While many Prince George residents will have blue box recycling service at their driveways starting in September, the rest of Fraser-Fort George, including McBride and Valemount, may lose their recycling bins for paper, cardboard, milk jugs and tin cans – as early as the end of May.
Some other municipalities and all residents living outside municipalities in the regional district did not accept offers for recycling services last fall from Multi Material BC. Those who voted against the MMBC proposal cited high penalties, impractical expectations and too many uncertainties in the contracts offered. MMBC is a non-profit, industry-led and industry-financed association created to manage the stewardship plan for packaging and printed paper, as required under the new provincial recycling regulations.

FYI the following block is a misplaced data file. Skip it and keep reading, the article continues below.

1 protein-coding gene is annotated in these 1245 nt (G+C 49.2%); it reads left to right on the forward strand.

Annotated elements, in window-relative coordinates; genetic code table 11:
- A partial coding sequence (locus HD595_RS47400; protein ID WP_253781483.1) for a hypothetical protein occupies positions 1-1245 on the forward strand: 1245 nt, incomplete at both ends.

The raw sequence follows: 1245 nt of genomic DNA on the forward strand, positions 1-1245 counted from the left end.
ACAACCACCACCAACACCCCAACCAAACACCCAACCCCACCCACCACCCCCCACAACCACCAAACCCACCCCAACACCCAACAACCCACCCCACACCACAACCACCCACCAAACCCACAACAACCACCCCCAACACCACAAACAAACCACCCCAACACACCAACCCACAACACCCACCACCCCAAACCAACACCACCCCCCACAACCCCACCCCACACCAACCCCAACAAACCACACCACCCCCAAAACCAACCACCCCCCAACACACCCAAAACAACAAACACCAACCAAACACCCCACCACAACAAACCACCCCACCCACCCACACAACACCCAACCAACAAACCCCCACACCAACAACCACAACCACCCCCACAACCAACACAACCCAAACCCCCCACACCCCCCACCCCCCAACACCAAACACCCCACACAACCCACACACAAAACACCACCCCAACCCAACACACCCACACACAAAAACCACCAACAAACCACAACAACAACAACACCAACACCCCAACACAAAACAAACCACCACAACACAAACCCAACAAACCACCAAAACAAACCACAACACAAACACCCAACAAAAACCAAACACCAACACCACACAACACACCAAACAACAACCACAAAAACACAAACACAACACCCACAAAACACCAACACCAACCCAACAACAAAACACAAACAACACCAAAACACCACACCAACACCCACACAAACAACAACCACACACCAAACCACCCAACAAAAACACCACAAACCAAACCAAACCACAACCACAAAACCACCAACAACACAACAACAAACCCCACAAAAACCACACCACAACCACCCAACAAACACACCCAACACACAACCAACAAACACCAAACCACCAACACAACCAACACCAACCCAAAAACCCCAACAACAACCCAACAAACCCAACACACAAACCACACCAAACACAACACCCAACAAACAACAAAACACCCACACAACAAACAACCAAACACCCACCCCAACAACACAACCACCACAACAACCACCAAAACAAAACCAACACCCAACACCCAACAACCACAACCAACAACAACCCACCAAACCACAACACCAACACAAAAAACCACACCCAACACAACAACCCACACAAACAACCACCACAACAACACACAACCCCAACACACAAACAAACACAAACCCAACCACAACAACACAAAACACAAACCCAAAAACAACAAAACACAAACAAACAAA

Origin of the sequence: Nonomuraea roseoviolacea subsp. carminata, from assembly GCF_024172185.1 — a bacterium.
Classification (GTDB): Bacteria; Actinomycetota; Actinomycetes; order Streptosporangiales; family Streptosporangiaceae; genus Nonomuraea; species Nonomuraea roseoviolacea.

“There is no way we’ll be able to provide service across the province in our first year, and I don’t think we ever thought we would,” Allen Langdon, managing director of MMBC, told the Goat last month. “I think the goal was to establish a base line of service in the first year, and then look to expand that in year two.”
Langdon said MMBC communities that declined their offers were included in public requests for proposals to offer recycling services, but they were not able to award contracts in all areas.
At their April meeting, the Regional District Board considered whether to continue the current recycling contract with Cascades Recovery which operates the Transfer Stations in Valemount and McBride. Three options were considered: option #1) ceasing recycling collection throughout the region on May 19; option #2) continuing to provide drop depot services until September when Prince George’s curbside collection begins; and option #3) continuing to provide drop depot services throughout the region until next May, when the contract could be reviewed again. But the Board decided to ask for another report from staff and reconsider the matter at the next regular meeting May 15th.